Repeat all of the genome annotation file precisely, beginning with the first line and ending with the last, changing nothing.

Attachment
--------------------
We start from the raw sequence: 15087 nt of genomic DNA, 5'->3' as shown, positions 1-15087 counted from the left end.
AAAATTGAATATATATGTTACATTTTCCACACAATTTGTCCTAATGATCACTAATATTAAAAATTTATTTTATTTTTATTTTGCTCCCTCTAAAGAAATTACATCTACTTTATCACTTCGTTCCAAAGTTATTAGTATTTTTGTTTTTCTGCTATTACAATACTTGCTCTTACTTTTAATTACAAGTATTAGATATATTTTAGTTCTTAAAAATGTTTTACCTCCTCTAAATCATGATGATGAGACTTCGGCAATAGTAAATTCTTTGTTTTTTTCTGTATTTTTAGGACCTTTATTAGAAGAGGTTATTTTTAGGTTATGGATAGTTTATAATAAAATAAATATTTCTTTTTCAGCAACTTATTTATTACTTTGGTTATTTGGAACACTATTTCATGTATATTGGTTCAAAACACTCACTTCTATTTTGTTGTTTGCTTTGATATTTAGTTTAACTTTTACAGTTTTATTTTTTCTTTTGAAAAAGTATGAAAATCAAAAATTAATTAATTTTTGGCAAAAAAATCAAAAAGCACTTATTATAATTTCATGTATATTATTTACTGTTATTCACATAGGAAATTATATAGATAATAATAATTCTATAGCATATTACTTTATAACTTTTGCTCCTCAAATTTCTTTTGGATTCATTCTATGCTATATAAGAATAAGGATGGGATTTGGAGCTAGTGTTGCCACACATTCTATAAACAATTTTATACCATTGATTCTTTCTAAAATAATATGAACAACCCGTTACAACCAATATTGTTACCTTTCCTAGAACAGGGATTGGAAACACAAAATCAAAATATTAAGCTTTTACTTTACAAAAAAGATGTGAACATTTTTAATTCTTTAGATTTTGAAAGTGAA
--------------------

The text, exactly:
We start from the raw sequence: 15087 nt of genomic DNA, 5'->3' as shown, positions 1-15087 counted from the left end.
AAAATTGAATATATATGTTACATTTTCCACACAATTTGTCCTAATGATCACTAATATTAAAAATTTATTTTATTTTTATTTTGCTCCCTCTAAAGAAATTACATCTACTTTATCACTTCGTTCCAAAGTTATTAGTATTTTTGTTTTTCTGCTATTACAATACTTGCTCTTACTTTTAATTACAAGTATTAGATATATTTTAGTTCTTAAAAATGTTTTACCTCCTCTAAATCATGATGATGAGACTTCGGCAATAGTAAATTCTTTGTTTTTTTCTGTATTTTTAGGACCTTTATTAGAAGAGGTTATTTTTAGGTTATGGATAGTTTATAATAAAATAAATATTTCTTTTTCAGCAACTTATTTATTACTTTGGTTATTTGGAACACTATTTCATGTATATTGGTTCAAAACACTCACTTCTATTTTGTTGTTTGCTTTGATATTTAGTTTAACTTTTACAGTTTTATTTTTTCTTTTGAAAAAGTATGAAAATCAAAAATTAATTAATTTTTGGCAAAAAAATCAAAAAGCACTTATTATAATTTCATGTATATTATTTACTGTTATTCACATAGGAAATTATATAGATAATAATAATTCTATAGCATATTACTTTATAACTTTTGCTCCTCAAATTTCTTTTGGATTCATTCTATGCTATATAAGAATAAGGATGGGATTTGGAGCTAGTGTTGCCACACATTCTATAAACAATTTTATACCATTGATTCTTTCTAAAATAATATGAACAACCCGTTACAACCAATATTGTTACCTTTCCTAGAACAGGGATTGGAAACACAAAATCAAAATATTAAGCTTTTACTTTACAAAAAAGATGTGAACATTTTTAATTCTTTAGATTTTGAAAGTGAA